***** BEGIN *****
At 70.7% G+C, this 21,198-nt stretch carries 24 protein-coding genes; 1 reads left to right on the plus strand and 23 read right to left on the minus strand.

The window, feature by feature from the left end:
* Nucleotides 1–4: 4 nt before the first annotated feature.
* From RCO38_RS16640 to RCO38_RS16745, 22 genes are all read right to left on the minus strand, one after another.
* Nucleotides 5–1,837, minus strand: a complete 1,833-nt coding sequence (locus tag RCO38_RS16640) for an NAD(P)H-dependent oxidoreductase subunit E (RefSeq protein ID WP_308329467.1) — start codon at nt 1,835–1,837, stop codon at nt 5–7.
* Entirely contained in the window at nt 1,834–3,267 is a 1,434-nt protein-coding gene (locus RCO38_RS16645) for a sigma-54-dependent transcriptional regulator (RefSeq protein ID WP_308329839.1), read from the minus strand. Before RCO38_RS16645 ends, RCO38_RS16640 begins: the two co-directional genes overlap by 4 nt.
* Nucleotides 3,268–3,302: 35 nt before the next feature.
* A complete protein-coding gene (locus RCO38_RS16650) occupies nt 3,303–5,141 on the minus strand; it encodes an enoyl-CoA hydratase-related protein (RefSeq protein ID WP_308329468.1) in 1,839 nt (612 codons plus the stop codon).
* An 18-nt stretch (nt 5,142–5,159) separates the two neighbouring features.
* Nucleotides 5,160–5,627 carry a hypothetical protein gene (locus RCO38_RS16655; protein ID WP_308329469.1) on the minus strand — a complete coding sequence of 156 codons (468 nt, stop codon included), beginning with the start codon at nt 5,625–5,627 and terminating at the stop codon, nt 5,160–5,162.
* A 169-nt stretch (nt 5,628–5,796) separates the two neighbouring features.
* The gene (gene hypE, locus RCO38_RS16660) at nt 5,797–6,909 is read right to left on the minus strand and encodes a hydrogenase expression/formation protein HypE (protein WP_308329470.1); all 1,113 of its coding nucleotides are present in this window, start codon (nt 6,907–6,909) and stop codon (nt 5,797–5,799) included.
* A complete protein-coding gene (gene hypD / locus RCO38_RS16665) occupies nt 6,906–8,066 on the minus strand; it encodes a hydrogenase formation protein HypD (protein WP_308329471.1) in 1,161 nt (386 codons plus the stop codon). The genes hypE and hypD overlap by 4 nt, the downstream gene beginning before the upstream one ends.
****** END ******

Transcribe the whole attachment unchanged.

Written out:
At 70.7% G+C, this 21,198-nt stretch carries 24 protein-coding genes; 1 reads left to right on the plus strand and 23 read right to left on the minus strand.

The window, feature by feature from the left end:
* Nucleotides 1–4: 4 nt before the first annotated feature.
* From RCO38_RS16640 to RCO38_RS16745, 22 genes are all read right to left on the minus strand, one after another.
* Nucleotides 5–1,837, minus strand: a complete 1,833-nt coding sequence (locus tag RCO38_RS16640) for an NAD(P)H-dependent oxidoreductase subunit E (RefSeq protein ID WP_308329467.1) — start codon at nt 1,835–1,837, stop codon at nt 5–7.
* Entirely contained in the window at nt 1,834–3,267 is a 1,434-nt protein-coding gene (locus RCO38_RS16645) for a sigma-54-dependent transcriptional regulator (RefSeq protein ID WP_308329839.1), read from the minus strand. Before RCO38_RS16645 ends, RCO38_RS16640 begins: the two co-directional genes overlap by 4 nt.
* Nucleotides 3,268–3,302: 35 nt before the next feature.
* A complete protein-coding gene (locus RCO38_RS16650) occupies nt 3,303–5,141 on the minus strand; it encodes an enoyl-CoA hydratase-related protein (RefSeq protein ID WP_308329468.1) in 1,839 nt (612 codons plus the stop codon).
* An 18-nt stretch (nt 5,142–5,159) separates the two neighbouring features.
* Nucleotides 5,160–5,627 carry a hypothetical protein gene (locus RCO38_RS16655; protein ID WP_308329469.1) on the minus strand — a complete coding sequence of 156 codons (468 nt, stop codon included), beginning with the start codon at nt 5,625–5,627 and terminating at the stop codon, nt 5,160–5,162.
* A 169-nt stretch (nt 5,628–5,796) separates the two neighbouring features.
* The gene (gene hypE, locus RCO38_RS16660) at nt 5,797–6,909 is read right to left on the minus strand and encodes a hydrogenase expression/formation protein HypE (protein WP_308329470.1); all 1,113 of its coding nucleotides are present in this window, start codon (nt 6,907–6,909) and stop codon (nt 5,797–5,799) included.
* A complete protein-coding gene (gene hypD / locus RCO38_RS16665) occupies nt 6,906–8,066 on the minus strand; it encodes a hydrogenase formation protein HypD (protein WP_308329471.1) in 1,161 nt (386 codons plus the stop codon). The genes hypE and hypD overlap by 4 nt, the downstream gene beginning before the upstream one ends.